In other words, the floppy disk was eliminated by Steve Jobs in his iMac not because they were 'obsolete' but simply because they were redundant.  You could store 500 floppy discs on a CD, hence greatly reducing its utility as a storage medium.

However, to suggest that today the CD/DVD has been superseded by the 'cloud' is simply a mischaracterization and (one might suggest) a grotesque lie.   The reason for this is that the 'cloud' is not a physical medium that the user/owner directly controls.  While the cloud might have the appearance of control, given that you can access it, one can never forget that this control is virtual rather than tangible. This means that, under any unforeseen circumstance, the owners of the 'cloud' can cut access from the user at any point in time. While this might appear ludicrous today, one can never underestimate historical change--just as a Hilter might have been unimaginable to a German of the 19th century.  

Another important distinction is that the CD/DVD is digital information that is stored in a physical container. What this means is that it is extremely difficult to change or modify this information; the CD/DVD becomes a 'written record' of sorts that can be used as a reference at some future date. There is stability in its digital structure.  This is an extremely important feature given the inherent flexibility that is intrinsic to things digital. (Blue-ray disks retain this trait; however, their large size and rather poor adoption have kept this technology at a high cost, above the pockets of most users, including myself.)

One should also note that this benefit has been even more greatly enhanced recently, with the creation of a new technology known as the M-Disc, which purportedly can keep information for millennia as opposed to a decade, the current limitation of existing CD and DVDs.  Regardless of the validity of the claim, it might be fair to suggest that they will last as long as the user that is currently using them.   In other words, at a time when the use of CD/DVDs becomes even more revolutionary for its long-lasting feature, Apple is suggesting we go to a gross dependency on the corporate environment for safeguarding personal information.  Oh, those accountants.

Many consumers will probably wonder 'what is this guy talking about?'  In most instances, internet transactions are 'secure', relatively speaking. However, when you become subject to persecution, you become extremely aware of how illusive the tangible nature of the digital actually is.  What seemed to be solid ground, 'melts' before one's feet; and that which seemed to be bedrock, suddenly obtains the consistency of quicksand. Such is the actual world of computing that companies and governments want to keep hidden from ordinary customers--and more the reason to constantly implement technologies which counter these noxious elements.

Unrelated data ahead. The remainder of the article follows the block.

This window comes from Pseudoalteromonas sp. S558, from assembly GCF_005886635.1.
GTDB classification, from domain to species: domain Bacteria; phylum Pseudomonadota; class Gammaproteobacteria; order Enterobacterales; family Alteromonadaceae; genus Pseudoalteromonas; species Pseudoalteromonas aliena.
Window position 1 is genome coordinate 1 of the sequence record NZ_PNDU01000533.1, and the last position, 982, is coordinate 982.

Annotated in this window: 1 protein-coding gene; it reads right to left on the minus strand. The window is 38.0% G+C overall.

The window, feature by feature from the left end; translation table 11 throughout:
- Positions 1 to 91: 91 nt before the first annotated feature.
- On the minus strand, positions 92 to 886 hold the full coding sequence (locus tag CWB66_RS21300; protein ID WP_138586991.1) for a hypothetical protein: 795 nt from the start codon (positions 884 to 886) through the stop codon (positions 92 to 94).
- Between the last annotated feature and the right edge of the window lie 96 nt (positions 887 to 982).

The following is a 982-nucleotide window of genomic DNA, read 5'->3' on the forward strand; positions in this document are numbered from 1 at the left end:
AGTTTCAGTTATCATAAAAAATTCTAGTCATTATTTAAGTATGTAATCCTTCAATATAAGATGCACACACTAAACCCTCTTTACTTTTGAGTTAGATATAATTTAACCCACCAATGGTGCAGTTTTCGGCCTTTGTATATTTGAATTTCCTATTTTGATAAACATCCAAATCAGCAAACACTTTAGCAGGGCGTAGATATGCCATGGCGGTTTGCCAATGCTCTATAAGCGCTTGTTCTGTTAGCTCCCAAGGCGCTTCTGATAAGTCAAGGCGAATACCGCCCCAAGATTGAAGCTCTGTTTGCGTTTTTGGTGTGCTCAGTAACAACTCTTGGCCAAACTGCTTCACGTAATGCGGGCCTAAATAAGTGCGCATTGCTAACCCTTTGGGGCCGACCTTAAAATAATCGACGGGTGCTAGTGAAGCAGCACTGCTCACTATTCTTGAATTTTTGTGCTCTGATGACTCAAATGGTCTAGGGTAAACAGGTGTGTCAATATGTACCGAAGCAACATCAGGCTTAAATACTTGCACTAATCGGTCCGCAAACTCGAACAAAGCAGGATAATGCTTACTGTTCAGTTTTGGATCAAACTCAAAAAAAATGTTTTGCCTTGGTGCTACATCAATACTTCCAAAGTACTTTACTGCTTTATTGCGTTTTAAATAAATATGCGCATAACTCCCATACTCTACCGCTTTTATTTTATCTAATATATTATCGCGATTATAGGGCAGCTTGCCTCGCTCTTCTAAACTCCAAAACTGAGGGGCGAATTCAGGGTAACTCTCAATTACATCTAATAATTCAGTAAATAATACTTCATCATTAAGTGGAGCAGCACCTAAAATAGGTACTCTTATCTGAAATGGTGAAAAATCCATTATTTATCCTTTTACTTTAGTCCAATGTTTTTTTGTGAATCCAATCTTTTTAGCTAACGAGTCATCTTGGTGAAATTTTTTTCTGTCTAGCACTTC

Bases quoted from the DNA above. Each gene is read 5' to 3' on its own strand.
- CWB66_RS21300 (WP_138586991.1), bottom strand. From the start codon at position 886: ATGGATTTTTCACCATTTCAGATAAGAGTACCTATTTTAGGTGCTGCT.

There used to exist an implicit presumption across the entire Apple product line; higher priced products meant greater 'freedom and liberty' to the user who purchased those products.  The laptops and the macmini's were hard to get to their insides, but because they were relatively 'cheap', there was an implicit trade-off involved in the purchase. The MacPro might cost a lot, but reaching its innards was easy to do, easier to upgrade, easier to upkeep, and broadly speaking akin to a mechanic's automobile that one could truly dig one's hands into.  Put this in, take this out, twist this, etc. etc. To top it off, it was an industrial level metal container that tightly and securely held all of its elements together: autonomy, security, and openness all packed into one machine.

The new MacPro (2013) simply lacks the integrity and unity of traits that characterized the older machines.  While one can access the machines, one cannot fiddle with them.  While they are made of 'steel grade' aluminum, there is no lock to securely kept the machine 'intact'.  While it has fast PCIe memory, there are no PCIe slots per se, which would allow the users to repeatedly upgrade the machines with the demands of the times or the users. 

It is the inherent vulnerability of the machine--its utter lack of security--that leads me to mockingly suggest that it was designed by the NSA.  (It does appear that the new operating system will likely render all Apple machines even more dependent on the web.)  One tragic element is that it exclusively relies upon Thunderbolt for its external expansion--a technology that is well known to have inherent security vulnerabilities, as indicated by Steve Gibson. Thunderbolt is basically 'firewire4', based on the same technical elements of the 400 firewire, which allows direct access to RAM--a very dangerous idea, and known vulnerability.

Simply speaking, too much is being traded off in the 'desire for speed'--criteria which under the tenure of Steve Jobs were also counterbalanced with the above mentioned principles of 'security', 'autonomy' and 'openness' in the prior systems.

The new MacPro is, simply put, a dud lacking the nuanced complexity of the former models.

© 2014 Rodrigo fernos riddick